Rachel Duckhouse

Lochmaddy Fank ii, 2020

Pen and ink drawing

36.5 x 46.5 cm

  • Rachel’s work is in major collections including The British Museum, London
    Solo exhibitions include MacRobert Art Centre, Stirling and Hunterian Museum, Glasgow
  • Group exhibitions include: ‘Pushing Paper: Contemporary Drawing 1970 to now’, British Museum and touring; New acquisitions, British Museum, London; Objectspace, Auckland, New Zealand
  • Selected for Trinity Buoy Wharf Drawing Prize

This exciting new work from a series of natural geometry drawings by artist Rachel Duckhouse is based specifically on sheep fanks, situated on the Scottish Island of Eriskay. Duckhouse initially first came across these structures on long walks around the Outer Hebrides, whilst she was there for an RSA (Royal Scottish Academy) Residency. Importantly, what then immediately struck Rachel was the striking concrete shapes in the natural environment. Originally made from necessity by crofters to put their sheep in, but now seeming almost more like sci-fi monoliths. Similarly, the brutalist structures are to her like contemporary pyramids, relating to puzzles and mazes of the past. After that, they became the inspiration for the natural geometry drawings, in this new body of work.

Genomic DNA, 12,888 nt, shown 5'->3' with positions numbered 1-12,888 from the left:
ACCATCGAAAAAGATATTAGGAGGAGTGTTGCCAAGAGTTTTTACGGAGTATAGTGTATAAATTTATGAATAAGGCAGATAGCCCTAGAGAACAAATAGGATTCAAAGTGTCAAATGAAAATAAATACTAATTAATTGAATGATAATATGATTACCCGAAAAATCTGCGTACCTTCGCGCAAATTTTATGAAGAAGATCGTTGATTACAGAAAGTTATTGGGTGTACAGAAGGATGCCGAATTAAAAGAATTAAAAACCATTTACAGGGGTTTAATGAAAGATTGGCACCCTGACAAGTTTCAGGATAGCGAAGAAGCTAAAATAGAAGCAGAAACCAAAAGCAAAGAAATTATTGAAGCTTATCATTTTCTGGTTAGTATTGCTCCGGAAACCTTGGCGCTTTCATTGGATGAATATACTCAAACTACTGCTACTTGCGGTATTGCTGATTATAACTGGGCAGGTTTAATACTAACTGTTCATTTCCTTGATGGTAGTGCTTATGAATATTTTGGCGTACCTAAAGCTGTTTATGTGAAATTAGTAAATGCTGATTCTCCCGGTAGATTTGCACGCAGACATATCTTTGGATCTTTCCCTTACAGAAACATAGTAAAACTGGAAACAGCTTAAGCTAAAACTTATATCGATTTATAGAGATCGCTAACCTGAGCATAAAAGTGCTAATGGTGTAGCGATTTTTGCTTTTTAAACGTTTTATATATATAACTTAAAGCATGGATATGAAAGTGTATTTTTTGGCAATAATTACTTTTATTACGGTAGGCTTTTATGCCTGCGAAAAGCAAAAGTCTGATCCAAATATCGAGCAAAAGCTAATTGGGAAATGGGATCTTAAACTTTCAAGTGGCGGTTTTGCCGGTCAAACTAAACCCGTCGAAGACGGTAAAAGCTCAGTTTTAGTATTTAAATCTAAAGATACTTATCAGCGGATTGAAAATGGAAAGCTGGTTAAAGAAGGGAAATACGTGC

This new body of work is also importantly concerned with wider environmental concerns, such as rising water levels and the effects of global warming crisis.

This month, Rachel’s work is included in The Trinity Buoy Wharf Drawing Prize (previously the Jerwood Drawing Prize). The exhibition opens in London January 2021. Likewise, she is showing this new body of work in a solo exhibition now at Taigh Chearsabhagh Museum & Arts Centre.